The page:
How Gaming the System Worked Better For Everyone
What Weight Watchers teaches us about motivation
I’ve had to keep an eye on my weight since my first (medically supervised) diet at age 13 (13 year olds aren’t supposed to have high blood pressure). My mom (also a nurse) helped me follow a Weight Watchers inspired diet and it worked. Now flash forward a few decades and I’m losing some weight (again, down almost 15 pounds) and using Weight Watchers. This post isn’t about diets or health, it’s about how Weight Watchers has kept adapting its rules to help people lose weight.
Let me explain.
I’ll get right to the points
Weight Watchers works like this. Every day you’re allotted a certain number of points to use each day for food. You get some extra points each week to use for treats and more points for exercise. The idea is if you don’t exceed your points allotment you’ll lose weight over time. I’m given about 30 points a day. The trick is there are a lot of foods that are zero points. Pretty much all fruits and veggies — zero. Chicken breast, turkey breast, fish — zero. A lot of sauces and seasonings — zero. What costs are fattier meats (beef and pork), oils, sugars, and carbs. So rice costs points. Potatoes, points. That cream in my coffee, points (only 1 because it’s light cream).
But it wasn’t always this way. Not long ago a banana cost points (it’s sweet, right), but now it’s zero. Corn, peas, and other starchy, sugary veggies cost before and don’t now. Ditto for chicken, turkey, and fish. Why? Why make a change to how points are calculated (you do get fewer points now too)? It all comes down to psychology, game theory, and habit.
You’re not likely to eat six chicken breasts
The crux of the changes are to encourage healthy, lean eating. Trying to cut out fats, carbs, and sugars while getting people to eat more fresh fruit and veggies. As Weight Watchers explains it, you’re more likely to eat six cookies than six chicken breasts. Instead of people thinking, jeez I could have this banana or chocolate and they are close to the same in points, and choosing chocolate, people are incentivized to choose a banana.
Right now in the kitchen I have bowls of cherry tomatoes, blueberries, and raspberries all washed and ready. When I wander down for more coffee (black coffee is zero points), I’ll probably have some of any of them. Nice little snack.
Sure, if you plow through a big container of blueberries everyday you won’t lose weight as fast as if you didn’t (even if you keep within your points). And, a lot of nights in the first couple weeks of the routine I ate a lot of fruit and veggies as my body adjusted to the changes. I did, however, still keep losing weight. What’s the lesson here then?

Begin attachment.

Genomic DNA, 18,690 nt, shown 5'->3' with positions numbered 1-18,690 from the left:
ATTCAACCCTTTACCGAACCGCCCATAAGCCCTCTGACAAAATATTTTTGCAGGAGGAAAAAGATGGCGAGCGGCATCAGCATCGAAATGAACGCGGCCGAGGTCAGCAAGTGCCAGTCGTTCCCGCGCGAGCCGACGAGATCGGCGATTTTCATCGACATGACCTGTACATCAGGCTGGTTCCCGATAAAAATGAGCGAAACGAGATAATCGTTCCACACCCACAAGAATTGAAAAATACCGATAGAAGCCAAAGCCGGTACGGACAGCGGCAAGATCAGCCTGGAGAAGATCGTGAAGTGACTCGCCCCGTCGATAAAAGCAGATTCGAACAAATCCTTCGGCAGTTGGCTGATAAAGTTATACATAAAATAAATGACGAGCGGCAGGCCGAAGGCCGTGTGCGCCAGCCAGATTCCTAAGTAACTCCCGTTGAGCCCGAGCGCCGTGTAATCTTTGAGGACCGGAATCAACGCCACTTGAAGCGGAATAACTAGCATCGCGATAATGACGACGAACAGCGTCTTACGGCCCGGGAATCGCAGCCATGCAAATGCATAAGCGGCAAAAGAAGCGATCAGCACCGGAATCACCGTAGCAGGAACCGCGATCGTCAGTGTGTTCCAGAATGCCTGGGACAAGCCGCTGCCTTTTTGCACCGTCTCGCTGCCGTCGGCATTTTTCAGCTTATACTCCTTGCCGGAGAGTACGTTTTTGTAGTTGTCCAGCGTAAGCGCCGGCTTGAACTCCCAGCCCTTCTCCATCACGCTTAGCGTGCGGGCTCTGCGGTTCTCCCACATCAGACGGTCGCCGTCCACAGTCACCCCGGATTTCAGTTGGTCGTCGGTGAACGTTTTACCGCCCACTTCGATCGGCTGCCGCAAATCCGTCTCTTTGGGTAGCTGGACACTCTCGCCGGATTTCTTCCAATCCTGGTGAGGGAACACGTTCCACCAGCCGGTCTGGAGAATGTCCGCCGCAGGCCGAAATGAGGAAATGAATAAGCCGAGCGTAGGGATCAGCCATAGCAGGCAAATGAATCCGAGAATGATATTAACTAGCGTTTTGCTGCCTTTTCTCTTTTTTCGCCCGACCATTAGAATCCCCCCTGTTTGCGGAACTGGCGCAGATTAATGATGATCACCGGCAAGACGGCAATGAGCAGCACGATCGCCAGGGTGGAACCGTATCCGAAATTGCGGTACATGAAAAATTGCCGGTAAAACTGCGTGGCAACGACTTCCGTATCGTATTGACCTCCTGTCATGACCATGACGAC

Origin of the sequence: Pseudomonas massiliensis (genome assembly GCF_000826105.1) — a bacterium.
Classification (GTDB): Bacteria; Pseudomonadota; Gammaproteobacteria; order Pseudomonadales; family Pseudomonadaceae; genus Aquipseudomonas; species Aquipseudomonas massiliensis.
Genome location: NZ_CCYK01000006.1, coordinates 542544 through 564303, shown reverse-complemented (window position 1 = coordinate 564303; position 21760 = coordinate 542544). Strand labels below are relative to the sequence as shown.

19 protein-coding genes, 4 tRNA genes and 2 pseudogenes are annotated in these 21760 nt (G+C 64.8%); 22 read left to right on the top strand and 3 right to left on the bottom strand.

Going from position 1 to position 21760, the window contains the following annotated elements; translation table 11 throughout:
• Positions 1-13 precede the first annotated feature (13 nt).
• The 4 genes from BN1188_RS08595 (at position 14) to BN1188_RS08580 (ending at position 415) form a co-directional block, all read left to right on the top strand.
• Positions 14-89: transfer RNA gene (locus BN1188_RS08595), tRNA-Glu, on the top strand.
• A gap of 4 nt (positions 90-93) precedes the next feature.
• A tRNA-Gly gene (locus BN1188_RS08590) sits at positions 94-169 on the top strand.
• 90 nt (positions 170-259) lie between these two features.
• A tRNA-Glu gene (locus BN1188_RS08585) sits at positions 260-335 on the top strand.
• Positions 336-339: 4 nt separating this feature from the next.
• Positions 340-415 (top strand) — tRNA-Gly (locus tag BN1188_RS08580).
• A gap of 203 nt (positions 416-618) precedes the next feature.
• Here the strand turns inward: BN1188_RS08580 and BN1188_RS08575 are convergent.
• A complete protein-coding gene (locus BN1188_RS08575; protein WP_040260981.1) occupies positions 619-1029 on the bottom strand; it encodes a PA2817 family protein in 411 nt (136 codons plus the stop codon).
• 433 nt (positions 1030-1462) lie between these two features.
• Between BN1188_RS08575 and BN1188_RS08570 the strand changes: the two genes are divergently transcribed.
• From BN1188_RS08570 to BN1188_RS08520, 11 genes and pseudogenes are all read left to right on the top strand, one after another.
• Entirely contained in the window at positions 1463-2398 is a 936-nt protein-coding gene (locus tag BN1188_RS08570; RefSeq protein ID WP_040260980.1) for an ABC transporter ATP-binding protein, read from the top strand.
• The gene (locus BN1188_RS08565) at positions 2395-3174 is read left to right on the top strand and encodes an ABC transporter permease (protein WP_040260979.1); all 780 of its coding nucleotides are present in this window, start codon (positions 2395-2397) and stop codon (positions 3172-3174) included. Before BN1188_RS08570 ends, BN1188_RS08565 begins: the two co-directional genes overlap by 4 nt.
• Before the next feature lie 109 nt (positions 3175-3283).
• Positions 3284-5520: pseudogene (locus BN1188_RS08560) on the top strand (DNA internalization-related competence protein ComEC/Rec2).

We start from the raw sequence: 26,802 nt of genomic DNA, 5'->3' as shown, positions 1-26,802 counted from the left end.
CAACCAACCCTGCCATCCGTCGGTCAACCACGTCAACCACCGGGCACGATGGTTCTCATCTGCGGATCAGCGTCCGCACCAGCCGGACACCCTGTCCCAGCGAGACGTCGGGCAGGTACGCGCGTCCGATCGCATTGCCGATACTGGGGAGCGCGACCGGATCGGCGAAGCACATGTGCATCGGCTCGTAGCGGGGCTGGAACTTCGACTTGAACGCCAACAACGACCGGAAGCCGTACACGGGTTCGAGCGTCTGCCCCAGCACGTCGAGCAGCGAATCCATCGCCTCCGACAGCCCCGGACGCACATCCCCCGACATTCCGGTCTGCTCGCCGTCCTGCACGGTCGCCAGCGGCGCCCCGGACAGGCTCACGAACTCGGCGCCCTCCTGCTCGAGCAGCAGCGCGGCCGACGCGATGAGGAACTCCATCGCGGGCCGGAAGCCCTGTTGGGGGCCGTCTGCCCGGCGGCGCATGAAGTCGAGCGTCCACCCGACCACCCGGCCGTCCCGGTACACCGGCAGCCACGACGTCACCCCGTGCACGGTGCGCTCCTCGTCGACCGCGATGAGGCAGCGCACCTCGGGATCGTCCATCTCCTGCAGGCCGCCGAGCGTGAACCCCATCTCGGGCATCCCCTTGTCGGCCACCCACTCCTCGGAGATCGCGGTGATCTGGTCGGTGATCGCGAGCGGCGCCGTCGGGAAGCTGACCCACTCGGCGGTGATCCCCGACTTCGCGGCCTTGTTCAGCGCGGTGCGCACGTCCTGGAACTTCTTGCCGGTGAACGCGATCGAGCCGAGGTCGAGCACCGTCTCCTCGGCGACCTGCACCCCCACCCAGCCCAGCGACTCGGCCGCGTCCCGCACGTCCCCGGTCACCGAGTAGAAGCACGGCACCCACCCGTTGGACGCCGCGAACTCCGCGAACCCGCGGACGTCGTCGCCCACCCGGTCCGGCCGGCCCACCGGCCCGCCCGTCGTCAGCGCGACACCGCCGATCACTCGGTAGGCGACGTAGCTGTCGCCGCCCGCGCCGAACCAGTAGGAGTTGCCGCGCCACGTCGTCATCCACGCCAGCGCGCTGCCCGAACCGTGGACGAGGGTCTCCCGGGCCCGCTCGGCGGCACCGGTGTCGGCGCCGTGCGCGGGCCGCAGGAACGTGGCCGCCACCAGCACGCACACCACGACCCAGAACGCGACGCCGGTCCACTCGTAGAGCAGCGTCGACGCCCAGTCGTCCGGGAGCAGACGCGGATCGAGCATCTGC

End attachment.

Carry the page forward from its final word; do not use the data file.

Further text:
Sometimes you have to game the system so people can be more successful.
There are rules, and then there are rules
Just like Morpheus said to Neo, there are rules in the system, some can’t be broken, but others can be bent and manipulated if you know how. In Weight Watchers’ case they saw the forest for the trees. It’s hard to lose weight, and if people are psychologically in a state of denying themselves things, when they break and binge, it’s often pretty epic. So, how do you keep people from binging? You make a smarter system so you don’t feel like you can’t eat anything. You adjust the point system so if you’re feeling hungry, having an apple or berries is a good thing.
The bigger picture is healthy eating and healthy weight loss. If your system discourages some of those habits, then something isn’t quite right.
What we can learn
The Weight Watchers point system is a great example of how you use something like a point system for changing behavior. What if you had 15 email points a day to send emails to your team, but could put updates in Asana for free? What if for every conversation you started on Slack that got a thumbs up, you got another email point? Sure it would be complicated to do, but it would help change behaviors (if adopting Asana or Slack was the long-term goal). And then when you set rules, you have to make sure that you haven’t put up barriers with the system to change behavior. For example responding to an Asana update via email shouldn’t cost an email point, because you’re using Asana and updating people. When we build systems to help people make positive changes, it’s essential that we keep the forest in view at all times. It’s essential to make sure we tweak and tune the system to encourage change and not prevent it.
And that is the whole point of changing for good, isn’t it.
Originally published at www.trishussey.com on July 31, 2018.